Developing basic skills

When an adult has been identified as dyslexic (or probably dyslexic), the immediate temptation is to concentrate on their difficulties in reading, writing and spelling (and, possibly, maths) and try to improve those deficiencies in basic skills by providing specialist tuition. However, this is not always such a helpful strategy, for a number of reasons:

1. Suitability. In essence, this approach relies on taking dyslexic adults ‘back to the classroom’ to try to teach them what they failed to learn when they were originally in school. Although the teaching method this time round might be different, revisiting the experiences of their schooldays (which were probably not very pleasant) is likely to be counterproductive and possibly emotionally unsettling, because it underlines their inadequacies as learners.

2. Time. Specialist tuition is not a ‘quick fix’. It is usually a very time-consuming process that requires several months – if not years – of hard work on at least a weekly basis. Few dyslexic adults, especially those in employment, full-time education or training, or who have families to look after, can find the time to devote to this.

3. Availability. Teaching adults with dyslexia is a very specialist job, and few teachers have been trained for it. The chances of a dyslexic adult being able to find a suitably qualified tutor in the locality, who can provide tuition at mutually convenient times, are slim. While most local authorities run special classes for adult with poor literacy skills, these are rarely designed to meet the learning needs of dyslexics, and generally offer intensive individual specialist tuition.18

4. Cost. Remedial teaching requires specialist skills and is very labour intensive, so it is usually expensive. Tuition from a private dyslexia tutor, at two sessions a week for two years (which would not be unreasonable) can cost in excess of £5,000. Although most of us would value literacy far higher than that, in practice few adults can afford such costs. Since adults with poor literacy skills are likely to be in relatively low-paid employment – if in employment at all – the expense can present real difficulties. Although adult literacy classes run by local authorities run are inexpensive – or even free to those not in employment – they may not always be suitable.

As a general principle, therefore, it may be concluded that what most adults with dyslexia require is not to be sent back to school to try to learn what they failed to learn. Rather, what they require is support to enable them to cope with the demands of a literate world, at work, in the family, in education, and in leisure time. For further suggestions on this, see Sections 6.5 and 6.6.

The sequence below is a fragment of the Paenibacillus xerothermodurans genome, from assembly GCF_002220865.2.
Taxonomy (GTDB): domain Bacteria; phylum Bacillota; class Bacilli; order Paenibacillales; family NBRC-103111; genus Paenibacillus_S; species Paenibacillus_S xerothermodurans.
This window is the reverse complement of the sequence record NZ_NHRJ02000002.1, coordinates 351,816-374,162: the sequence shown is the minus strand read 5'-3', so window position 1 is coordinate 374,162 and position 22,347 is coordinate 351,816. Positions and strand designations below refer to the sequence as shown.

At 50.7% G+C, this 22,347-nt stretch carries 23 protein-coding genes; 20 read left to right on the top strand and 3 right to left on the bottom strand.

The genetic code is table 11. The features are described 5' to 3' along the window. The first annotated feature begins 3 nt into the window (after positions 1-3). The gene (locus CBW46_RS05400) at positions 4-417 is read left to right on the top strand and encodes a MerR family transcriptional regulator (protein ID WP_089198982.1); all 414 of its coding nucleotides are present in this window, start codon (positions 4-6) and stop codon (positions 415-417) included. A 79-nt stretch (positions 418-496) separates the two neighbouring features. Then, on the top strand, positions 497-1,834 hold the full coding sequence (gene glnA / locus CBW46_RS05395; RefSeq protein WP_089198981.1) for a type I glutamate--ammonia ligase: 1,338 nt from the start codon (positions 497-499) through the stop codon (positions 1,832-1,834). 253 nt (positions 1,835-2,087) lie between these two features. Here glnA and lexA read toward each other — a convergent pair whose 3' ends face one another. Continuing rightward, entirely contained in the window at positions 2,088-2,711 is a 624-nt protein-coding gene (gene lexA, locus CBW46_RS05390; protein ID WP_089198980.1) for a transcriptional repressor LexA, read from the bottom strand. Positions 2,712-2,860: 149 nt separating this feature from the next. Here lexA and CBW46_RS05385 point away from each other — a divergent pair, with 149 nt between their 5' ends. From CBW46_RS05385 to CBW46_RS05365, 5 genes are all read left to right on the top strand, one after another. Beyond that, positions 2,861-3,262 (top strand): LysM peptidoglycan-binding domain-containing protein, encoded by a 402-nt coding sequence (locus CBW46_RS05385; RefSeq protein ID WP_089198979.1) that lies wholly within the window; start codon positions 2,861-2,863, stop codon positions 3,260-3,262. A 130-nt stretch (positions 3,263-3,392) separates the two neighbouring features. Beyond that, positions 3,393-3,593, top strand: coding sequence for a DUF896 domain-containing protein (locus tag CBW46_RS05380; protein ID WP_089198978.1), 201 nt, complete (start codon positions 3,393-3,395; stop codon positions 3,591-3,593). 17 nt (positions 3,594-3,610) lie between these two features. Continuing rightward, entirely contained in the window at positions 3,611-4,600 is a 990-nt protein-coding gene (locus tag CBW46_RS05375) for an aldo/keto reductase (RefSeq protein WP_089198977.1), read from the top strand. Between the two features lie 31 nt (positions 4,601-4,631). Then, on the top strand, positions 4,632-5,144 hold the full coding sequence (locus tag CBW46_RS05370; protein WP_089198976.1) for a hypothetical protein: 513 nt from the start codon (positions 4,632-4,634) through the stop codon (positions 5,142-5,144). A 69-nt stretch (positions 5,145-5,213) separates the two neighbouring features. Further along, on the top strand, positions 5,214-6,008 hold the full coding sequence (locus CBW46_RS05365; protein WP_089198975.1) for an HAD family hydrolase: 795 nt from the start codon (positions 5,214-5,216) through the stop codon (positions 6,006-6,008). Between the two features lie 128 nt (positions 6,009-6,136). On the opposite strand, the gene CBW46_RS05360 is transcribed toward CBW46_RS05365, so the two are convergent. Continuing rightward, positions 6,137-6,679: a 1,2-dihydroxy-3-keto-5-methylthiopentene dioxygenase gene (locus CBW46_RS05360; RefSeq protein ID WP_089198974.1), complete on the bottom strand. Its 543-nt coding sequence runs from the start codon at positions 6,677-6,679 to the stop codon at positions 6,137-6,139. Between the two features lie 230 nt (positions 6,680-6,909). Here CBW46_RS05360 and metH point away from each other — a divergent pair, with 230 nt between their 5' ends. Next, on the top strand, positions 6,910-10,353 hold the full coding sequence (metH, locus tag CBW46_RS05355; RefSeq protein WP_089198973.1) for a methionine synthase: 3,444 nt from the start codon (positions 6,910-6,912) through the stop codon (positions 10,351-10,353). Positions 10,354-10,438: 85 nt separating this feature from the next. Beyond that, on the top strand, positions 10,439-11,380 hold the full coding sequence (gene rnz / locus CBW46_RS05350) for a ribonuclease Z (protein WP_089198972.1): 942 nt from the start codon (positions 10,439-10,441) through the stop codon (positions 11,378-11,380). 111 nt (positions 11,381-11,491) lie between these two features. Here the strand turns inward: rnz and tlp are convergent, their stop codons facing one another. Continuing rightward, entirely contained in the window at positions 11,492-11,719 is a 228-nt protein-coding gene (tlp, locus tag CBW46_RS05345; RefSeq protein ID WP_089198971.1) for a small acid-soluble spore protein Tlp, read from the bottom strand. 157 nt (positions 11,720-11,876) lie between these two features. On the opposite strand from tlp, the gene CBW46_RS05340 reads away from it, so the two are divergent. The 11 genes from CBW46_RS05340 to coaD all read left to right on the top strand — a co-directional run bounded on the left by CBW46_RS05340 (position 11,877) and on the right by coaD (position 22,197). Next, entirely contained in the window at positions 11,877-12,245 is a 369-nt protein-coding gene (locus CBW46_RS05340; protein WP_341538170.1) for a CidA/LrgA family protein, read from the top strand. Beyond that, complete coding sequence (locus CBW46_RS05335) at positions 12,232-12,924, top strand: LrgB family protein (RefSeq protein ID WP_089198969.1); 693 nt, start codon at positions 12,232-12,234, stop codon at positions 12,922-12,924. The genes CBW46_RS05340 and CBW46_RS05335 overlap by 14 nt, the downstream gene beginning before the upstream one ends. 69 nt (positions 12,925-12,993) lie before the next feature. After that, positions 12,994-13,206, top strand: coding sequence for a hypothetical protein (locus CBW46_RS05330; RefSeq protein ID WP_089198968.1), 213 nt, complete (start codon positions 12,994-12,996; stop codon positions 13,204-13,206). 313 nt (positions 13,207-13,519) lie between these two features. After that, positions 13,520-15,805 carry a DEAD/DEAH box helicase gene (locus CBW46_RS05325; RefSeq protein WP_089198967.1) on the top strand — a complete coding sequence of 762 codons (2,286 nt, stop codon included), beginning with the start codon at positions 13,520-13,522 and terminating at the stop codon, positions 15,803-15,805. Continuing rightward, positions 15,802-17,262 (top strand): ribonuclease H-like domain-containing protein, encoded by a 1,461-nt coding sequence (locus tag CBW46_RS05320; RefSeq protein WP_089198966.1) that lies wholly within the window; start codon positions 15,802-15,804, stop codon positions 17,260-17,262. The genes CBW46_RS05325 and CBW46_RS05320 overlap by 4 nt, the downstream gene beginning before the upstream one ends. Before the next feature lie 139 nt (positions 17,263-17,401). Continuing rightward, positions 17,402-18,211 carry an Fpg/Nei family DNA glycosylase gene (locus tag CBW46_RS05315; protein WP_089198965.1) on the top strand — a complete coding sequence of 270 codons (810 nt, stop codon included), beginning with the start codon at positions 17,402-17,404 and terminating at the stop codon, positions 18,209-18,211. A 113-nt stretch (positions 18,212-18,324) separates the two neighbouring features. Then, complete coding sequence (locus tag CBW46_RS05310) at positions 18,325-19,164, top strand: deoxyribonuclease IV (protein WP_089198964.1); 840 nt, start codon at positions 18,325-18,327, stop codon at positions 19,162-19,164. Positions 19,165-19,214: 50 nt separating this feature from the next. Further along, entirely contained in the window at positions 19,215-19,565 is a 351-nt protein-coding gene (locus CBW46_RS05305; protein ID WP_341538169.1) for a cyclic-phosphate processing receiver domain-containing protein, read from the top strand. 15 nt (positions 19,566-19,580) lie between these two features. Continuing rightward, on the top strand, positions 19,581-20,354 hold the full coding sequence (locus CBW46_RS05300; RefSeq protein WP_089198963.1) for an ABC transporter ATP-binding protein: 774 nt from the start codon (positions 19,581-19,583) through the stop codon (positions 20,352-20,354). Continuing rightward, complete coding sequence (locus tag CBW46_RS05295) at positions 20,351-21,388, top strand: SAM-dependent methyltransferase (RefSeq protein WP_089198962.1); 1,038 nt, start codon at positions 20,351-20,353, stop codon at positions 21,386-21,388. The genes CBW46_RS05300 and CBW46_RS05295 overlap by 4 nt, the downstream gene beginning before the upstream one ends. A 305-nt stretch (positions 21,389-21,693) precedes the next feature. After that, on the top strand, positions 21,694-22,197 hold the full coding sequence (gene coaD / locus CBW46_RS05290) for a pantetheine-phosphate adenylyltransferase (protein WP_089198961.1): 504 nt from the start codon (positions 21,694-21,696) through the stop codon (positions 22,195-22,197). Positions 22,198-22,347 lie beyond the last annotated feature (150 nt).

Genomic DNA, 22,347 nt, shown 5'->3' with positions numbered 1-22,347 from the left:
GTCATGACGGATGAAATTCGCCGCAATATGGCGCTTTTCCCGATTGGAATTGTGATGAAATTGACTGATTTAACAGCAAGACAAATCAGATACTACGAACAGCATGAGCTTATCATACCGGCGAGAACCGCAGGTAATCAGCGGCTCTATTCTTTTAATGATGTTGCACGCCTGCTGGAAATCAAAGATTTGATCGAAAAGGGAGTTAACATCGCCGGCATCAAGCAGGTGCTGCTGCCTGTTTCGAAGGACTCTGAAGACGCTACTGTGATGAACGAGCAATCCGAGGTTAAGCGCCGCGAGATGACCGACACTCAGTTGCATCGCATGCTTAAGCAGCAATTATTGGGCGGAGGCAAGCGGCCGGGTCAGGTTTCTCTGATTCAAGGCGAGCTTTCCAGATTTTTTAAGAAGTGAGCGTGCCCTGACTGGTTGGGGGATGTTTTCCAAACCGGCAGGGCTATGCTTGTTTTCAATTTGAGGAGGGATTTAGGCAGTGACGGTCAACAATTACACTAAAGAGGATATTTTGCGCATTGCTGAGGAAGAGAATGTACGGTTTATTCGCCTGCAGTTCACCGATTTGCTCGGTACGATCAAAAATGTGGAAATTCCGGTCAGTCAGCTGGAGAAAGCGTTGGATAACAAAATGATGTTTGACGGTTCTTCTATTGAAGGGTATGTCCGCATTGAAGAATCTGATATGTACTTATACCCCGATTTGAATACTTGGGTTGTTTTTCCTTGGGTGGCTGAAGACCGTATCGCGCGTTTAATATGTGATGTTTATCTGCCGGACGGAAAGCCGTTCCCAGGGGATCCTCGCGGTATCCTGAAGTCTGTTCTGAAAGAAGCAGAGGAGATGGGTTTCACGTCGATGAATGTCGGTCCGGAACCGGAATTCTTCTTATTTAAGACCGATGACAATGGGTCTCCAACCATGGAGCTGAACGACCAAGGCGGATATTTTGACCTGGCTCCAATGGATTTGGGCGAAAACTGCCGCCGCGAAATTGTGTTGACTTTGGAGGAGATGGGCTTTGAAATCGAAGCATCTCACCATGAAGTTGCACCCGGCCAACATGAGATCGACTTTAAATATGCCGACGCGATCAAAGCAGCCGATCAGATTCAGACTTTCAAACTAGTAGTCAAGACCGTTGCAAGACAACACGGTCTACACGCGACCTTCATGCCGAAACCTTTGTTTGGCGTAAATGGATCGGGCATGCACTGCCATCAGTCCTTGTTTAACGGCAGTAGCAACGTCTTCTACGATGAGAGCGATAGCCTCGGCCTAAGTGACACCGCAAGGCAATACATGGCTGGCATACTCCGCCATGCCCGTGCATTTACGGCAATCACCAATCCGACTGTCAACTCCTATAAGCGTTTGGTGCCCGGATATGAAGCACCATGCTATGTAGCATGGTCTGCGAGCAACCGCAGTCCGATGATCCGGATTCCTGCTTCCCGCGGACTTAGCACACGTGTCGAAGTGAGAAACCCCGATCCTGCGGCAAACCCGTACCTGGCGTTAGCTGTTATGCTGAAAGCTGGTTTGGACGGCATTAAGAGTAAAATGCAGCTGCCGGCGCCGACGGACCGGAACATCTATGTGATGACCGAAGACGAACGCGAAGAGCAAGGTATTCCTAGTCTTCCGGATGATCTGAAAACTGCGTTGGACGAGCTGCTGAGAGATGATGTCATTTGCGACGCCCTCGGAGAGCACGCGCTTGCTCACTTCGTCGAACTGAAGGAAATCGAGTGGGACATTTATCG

Obviously there will be exceptions to the general principle given above. If an adult with dyslexia has exceptionally poor basic skills, and this deficiency alone is preventing the person from:

a) obtaining employment, or

b) gaining promotion within employment

c) being accepted on to a course of training or education

then specialist tuition may be required. Before embarking on this course of action, however, the person needs to understand exactly what is involved, and that a great deal of hard work will be expected of them. Their motivation and determination will be a major factor in determining success. The Dyslexia Institute (www.dyslexia-inst.org.uk) can offer advice in such cases and provide suitable tuition in literacy skills (see Section 7 for address details). Although such specialist tuition is expensive it may be possible to obtain financial assistance through local disability employment services. For further information contact your local Jobcentre (see telephone directory or ask directory enquiries) or visit the website www.jobcentrePlus.gov.uk and select ‘Customers Home — Help for Disabled People’. Helpful guidance on ways in which basic skills can be improved for dyslexic adults (whether in employment or unemployed) may also obtained from the following agencies:

Skills for Life, the national strategy for improving adult literacy and numeracy skills: http://rwp.excellencegateway.org.uk/readwriteplus/

National Institute of Adult Continuing Education: www.niace.org.uk/

Learn Direct: www.learndirect.co.uk

Learning and Skills Council: www.lsc.gov.uk

18 To some extent this is likely to have been due to staff in adult literacy classes lacking the means to identify adults with dyslexia. Since LADS Plus provides a solution to this problem, it may facilitate the development of teaching and support facilities for adult dyslexics in such classes.